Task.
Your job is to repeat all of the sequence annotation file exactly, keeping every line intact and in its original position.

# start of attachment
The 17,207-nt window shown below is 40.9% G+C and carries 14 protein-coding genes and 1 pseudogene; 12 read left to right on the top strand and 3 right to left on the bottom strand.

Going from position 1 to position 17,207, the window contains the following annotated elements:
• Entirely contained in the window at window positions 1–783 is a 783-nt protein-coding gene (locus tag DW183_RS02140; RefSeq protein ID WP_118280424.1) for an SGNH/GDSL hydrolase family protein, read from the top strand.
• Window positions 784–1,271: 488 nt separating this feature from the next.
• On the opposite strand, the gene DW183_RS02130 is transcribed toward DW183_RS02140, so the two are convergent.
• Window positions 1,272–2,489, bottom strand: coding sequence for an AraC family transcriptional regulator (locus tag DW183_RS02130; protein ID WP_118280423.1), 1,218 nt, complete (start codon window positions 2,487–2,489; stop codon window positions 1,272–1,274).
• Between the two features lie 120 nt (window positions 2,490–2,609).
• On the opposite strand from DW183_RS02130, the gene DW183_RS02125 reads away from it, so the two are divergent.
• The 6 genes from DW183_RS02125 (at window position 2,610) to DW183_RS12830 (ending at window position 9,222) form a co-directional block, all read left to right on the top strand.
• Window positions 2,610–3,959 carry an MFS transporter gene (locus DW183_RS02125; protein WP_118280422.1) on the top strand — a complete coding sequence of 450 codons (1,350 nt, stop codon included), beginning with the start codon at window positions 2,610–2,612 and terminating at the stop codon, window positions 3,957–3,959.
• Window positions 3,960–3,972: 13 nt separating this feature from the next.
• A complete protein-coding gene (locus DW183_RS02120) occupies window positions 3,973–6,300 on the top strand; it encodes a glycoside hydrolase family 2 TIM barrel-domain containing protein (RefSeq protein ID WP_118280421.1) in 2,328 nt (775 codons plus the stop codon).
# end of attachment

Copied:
The 17,207-nt window shown below is 40.9% G+C and carries 14 protein-coding genes and 1 pseudogene; 12 read left to right on the top strand and 3 right to left on the bottom strand.

Going from position 1 to position 17,207, the window contains the following annotated elements:
• Entirely contained in the window at window positions 1–783 is a 783-nt protein-coding gene (locus tag DW183_RS02140; RefSeq protein ID WP_118280424.1) for an SGNH/GDSL hydrolase family protein, read from the top strand.
• Window positions 784–1,271: 488 nt separating this feature from the next.
• On the opposite strand, the gene DW183_RS02130 is transcribed toward DW183_RS02140, so the two are convergent.
• Window positions 1,272–2,489, bottom strand: coding sequence for an AraC family transcriptional regulator (locus tag DW183_RS02130; protein ID WP_118280423.1), 1,218 nt, complete (start codon window positions 2,487–2,489; stop codon window positions 1,272–1,274).
• Between the two features lie 120 nt (window positions 2,490–2,609).
• On the opposite strand from DW183_RS02130, the gene DW183_RS02125 reads away from it, so the two are divergent.
• The 6 genes from DW183_RS02125 (at window position 2,610) to DW183_RS12830 (ending at window position 9,222) form a co-directional block, all read left to right on the top strand.
• Window positions 2,610–3,959 carry an MFS transporter gene (locus DW183_RS02125; protein WP_118280422.1) on the top strand — a complete coding sequence of 450 codons (1,350 nt, stop codon included), beginning with the start codon at window positions 2,610–2,612 and terminating at the stop codon, window positions 3,957–3,959.
• Window positions 3,960–3,972: 13 nt separating this feature from the next.
• A complete protein-coding gene (locus DW183_RS02120) occupies window positions 3,973–6,300 on the top strand; it encodes a glycoside hydrolase family 2 TIM barrel-domain containing protein (RefSeq protein ID WP_118280421.1) in 2,328 nt (775 codons plus the stop codon).